Naming the Elephant: Worldview as a Conceptby James W. Sire
For more than thirty years James W. Sire has grappled with this issue. In this book he offers readers his most mature thought on the concept of a worldview, addressing such questions as: What is the history of the concept itself? What is the first question we should ask in formulating a worldview: What is the really real? or How do we know anything at all? How are worldviews formed existentially as well as intellectually? Is a worldview primarily an intellectual system, a way of life or a story? What are the public and private dimensions of a worldview? What role can worldview thinking play in assessing our own worldview and those of others, especially in light of the pluralism within which we live?
In his widely used textbook The Universe Next Door, first published in 1976, Sire offered a succinct definition of a worldview and cataloged in summary fashion seven basic worldview alternatives. Students, critics, new literature and continued reflection have led him to reexamine and refine his definition of a worldview. This companion volume to The Universe Next Door is the fruit of that effort. Here is an excellent resource for all who want to explore more deeply how and why worldview thinking can aid us in navigating our pluralistic universe.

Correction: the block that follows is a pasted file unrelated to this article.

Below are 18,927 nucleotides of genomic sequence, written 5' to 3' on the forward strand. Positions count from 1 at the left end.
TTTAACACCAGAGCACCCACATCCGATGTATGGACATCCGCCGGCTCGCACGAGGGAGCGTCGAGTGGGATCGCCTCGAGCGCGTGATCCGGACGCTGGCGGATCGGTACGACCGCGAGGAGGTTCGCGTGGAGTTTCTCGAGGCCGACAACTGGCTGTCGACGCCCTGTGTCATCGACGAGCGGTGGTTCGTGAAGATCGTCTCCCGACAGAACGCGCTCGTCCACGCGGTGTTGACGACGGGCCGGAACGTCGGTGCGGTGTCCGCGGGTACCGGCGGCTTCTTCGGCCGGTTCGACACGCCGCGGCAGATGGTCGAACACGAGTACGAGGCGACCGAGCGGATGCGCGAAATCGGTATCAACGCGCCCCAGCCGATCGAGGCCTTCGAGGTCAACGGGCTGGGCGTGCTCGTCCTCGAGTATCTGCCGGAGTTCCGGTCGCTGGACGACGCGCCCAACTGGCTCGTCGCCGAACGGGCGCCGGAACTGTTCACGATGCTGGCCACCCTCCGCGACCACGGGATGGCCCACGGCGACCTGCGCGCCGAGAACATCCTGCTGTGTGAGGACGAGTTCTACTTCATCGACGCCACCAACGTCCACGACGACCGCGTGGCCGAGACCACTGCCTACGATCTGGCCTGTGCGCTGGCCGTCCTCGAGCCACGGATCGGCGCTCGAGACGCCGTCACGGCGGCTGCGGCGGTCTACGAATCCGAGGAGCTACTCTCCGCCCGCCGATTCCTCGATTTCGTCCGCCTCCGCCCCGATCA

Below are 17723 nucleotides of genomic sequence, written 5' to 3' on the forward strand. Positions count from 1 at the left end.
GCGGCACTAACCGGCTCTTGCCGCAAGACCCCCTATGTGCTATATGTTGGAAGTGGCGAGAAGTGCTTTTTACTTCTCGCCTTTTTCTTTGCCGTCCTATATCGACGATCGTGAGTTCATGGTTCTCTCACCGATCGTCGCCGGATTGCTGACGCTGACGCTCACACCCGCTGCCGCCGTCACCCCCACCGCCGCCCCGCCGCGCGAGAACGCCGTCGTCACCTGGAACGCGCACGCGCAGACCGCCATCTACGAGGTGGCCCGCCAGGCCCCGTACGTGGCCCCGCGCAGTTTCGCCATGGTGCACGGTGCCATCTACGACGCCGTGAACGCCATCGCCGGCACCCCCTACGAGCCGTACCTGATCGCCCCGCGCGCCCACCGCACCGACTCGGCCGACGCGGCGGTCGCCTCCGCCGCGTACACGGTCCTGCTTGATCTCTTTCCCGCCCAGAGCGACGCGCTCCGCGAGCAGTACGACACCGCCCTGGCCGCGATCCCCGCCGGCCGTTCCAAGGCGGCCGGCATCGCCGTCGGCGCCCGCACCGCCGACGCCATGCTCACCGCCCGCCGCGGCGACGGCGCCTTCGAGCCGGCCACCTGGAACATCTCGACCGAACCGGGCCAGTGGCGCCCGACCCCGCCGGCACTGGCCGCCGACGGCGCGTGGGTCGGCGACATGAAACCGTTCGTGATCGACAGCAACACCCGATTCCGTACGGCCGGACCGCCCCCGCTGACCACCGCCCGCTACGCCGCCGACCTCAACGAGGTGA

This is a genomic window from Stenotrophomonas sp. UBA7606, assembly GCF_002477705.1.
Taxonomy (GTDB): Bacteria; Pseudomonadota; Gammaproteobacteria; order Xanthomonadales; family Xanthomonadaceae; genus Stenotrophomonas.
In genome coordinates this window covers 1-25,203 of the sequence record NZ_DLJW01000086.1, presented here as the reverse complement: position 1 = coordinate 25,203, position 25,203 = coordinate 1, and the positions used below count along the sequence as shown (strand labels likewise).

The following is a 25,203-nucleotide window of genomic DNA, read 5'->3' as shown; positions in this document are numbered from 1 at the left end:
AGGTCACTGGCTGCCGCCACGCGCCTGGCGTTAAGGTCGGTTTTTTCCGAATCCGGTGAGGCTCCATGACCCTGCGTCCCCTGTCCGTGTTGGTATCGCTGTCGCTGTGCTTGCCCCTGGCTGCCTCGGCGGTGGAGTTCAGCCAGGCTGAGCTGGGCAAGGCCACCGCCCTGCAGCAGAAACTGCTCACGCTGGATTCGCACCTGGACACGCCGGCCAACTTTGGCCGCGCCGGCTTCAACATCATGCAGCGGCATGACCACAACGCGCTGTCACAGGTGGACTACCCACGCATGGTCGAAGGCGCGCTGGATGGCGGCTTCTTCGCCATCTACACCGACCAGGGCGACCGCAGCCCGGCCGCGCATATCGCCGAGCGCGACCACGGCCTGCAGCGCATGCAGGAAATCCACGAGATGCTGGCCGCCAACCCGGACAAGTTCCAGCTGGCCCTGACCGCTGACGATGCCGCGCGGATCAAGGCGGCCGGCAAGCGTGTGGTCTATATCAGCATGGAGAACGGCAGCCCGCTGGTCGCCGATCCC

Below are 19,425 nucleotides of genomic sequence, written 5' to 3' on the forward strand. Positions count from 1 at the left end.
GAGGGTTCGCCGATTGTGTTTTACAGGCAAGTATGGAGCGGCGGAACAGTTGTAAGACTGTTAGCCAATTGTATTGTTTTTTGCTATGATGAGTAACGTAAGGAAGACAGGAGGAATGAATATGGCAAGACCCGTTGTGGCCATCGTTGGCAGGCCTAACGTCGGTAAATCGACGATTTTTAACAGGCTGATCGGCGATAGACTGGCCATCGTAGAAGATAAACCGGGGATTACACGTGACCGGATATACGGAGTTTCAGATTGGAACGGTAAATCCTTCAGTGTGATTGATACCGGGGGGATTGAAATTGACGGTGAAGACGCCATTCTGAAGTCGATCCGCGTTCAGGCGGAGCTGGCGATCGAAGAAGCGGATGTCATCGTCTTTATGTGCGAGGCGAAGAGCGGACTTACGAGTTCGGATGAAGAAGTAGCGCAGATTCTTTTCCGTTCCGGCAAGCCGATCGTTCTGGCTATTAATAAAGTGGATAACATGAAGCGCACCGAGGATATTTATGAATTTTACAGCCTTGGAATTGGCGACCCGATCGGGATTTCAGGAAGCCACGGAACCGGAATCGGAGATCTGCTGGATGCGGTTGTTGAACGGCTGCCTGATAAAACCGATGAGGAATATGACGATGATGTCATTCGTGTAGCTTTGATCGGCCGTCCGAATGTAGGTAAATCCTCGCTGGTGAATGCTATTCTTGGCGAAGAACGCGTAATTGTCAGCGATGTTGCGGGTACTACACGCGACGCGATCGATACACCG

- InterVarsity Press
- Publication date:
- Product dimensions:
- 5.50(w) x 8.50(h) x 0.39(d)
Meet the Author
James W. Sire (PhD, University of Missouri), formerly a senior editor at InterVarsity Press, is an active speaker and writer. He has taught English, philosophy, theology, and short courses at many universities and seminaries. He continues to be a frequent guest lecturer in the United States and Europe.
His InterVarsity Press books and Bible studies include The Universe Next Door (a worldviews textbook), Scripture Twisting, Discipleship of the Mind, Chris Chrisman Goes to College, Why Should Anyone Believe Anything at All?, Habits of the Mind, Naming the Elephant, Learning to Pray Through the Psalms, Why Good Arguments Often Fail and A Little Primer on Humble Apologetics.
Most Helpful Customer Reviews
See all customer reviews